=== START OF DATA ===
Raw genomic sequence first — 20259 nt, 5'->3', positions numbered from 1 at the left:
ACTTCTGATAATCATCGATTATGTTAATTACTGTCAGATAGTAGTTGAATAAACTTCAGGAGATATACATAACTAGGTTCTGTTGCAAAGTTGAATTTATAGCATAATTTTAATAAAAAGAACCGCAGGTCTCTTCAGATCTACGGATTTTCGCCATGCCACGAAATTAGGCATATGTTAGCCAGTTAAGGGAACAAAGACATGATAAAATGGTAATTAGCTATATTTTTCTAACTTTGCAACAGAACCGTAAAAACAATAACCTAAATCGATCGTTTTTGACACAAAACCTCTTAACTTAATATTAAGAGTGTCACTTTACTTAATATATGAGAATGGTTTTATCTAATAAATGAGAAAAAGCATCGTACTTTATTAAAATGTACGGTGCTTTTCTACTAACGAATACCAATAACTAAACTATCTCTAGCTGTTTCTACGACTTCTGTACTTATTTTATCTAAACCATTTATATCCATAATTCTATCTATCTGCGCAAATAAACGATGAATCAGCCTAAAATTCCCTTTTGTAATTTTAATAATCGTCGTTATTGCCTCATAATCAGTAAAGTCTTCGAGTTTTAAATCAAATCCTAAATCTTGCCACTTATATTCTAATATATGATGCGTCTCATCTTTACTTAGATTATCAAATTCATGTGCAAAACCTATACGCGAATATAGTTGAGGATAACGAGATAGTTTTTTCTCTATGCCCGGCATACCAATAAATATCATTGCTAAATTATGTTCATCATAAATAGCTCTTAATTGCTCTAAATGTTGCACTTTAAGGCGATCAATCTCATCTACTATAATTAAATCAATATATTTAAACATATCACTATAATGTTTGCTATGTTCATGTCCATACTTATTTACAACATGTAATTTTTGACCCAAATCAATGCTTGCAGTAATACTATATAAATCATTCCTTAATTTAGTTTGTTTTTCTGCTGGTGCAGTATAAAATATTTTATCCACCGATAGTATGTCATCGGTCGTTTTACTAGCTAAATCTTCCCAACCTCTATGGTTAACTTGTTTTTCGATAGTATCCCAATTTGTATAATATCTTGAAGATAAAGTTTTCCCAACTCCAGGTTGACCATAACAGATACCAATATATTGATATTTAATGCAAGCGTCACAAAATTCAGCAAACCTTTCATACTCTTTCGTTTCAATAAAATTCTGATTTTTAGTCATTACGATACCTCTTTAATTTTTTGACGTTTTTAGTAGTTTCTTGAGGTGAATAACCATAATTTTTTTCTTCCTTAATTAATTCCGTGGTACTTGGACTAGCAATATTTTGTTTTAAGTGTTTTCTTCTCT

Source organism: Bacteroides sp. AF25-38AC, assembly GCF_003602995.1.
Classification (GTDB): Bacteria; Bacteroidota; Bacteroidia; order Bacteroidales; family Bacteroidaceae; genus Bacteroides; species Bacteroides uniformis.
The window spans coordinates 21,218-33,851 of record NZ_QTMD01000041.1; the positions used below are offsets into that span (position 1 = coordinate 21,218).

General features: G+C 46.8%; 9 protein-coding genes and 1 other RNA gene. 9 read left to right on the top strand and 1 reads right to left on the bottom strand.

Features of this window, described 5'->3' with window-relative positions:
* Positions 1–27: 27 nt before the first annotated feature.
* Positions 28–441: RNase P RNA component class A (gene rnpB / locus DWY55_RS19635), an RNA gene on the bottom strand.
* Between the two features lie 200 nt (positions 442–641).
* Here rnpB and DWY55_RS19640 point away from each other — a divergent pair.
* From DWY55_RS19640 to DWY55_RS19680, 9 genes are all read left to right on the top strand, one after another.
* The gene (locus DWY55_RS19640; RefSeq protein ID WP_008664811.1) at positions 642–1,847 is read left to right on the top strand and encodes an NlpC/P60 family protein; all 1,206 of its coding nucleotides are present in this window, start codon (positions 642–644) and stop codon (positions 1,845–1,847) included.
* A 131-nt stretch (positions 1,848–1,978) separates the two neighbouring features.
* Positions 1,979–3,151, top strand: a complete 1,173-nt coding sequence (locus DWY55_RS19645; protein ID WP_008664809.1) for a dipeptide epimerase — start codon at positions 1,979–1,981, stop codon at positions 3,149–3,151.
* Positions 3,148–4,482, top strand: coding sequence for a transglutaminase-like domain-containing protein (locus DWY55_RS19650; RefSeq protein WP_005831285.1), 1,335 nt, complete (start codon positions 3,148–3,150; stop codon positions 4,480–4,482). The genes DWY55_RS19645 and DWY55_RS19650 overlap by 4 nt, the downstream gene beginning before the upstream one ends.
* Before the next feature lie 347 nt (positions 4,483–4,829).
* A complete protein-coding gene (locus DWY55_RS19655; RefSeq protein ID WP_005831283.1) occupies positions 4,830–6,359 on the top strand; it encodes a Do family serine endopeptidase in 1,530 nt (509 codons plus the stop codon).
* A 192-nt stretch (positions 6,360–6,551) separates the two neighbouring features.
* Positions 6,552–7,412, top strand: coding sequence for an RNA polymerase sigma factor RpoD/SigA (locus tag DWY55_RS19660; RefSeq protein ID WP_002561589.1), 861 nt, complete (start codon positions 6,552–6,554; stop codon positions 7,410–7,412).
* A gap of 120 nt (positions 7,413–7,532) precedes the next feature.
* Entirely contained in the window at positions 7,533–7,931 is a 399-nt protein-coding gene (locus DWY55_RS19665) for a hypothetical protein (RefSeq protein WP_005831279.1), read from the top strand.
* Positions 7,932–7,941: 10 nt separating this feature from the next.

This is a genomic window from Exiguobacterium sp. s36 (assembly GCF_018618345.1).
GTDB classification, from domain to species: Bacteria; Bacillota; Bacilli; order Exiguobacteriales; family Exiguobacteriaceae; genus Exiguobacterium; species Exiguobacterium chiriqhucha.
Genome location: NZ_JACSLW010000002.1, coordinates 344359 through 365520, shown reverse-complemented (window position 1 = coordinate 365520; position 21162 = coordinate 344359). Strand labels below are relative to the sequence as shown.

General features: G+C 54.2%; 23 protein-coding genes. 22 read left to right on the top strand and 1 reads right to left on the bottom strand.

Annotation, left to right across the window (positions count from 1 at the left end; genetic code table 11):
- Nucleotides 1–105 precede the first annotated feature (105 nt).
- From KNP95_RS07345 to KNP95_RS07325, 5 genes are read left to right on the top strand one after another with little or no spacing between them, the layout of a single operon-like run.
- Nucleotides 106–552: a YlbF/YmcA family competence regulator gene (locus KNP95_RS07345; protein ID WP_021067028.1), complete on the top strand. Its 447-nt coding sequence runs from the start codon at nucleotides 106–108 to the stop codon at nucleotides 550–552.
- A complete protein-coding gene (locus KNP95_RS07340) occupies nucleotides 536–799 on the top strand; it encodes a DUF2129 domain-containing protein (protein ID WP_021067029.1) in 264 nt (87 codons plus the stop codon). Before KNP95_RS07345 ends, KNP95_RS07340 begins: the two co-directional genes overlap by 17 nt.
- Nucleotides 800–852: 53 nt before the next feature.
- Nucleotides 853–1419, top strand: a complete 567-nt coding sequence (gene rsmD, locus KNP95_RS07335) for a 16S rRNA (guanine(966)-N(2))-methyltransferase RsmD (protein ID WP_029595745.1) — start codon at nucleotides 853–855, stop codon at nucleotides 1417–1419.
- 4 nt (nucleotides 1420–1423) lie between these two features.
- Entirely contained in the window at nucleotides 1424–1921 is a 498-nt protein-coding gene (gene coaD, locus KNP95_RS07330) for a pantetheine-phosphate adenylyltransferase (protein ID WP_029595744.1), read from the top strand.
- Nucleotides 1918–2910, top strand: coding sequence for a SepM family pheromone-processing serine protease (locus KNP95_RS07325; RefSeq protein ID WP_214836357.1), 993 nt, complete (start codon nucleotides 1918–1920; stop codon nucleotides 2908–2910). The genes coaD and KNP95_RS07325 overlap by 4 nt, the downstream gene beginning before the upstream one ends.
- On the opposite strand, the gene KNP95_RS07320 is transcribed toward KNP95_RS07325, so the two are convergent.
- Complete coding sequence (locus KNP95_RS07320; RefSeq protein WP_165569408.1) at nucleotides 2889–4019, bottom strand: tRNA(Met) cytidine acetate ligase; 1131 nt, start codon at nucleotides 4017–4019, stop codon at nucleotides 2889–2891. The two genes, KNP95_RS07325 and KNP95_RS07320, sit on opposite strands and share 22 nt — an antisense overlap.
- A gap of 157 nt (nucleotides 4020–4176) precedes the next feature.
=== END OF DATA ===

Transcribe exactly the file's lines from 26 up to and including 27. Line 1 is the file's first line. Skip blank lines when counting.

Genome location: NZ_JACSLW010000002.1, coordinates 344359 through 365520, shown reverse-complemented (window position 1 = coordinate 365520; position 21162 = coordinate 344359). Strand labels below are relative to the sequence as shown.

General features: G+C 54.2%; 23 protein-coding genes. 22 read left to right on the top strand and 1 reads right to left on the bottom strand.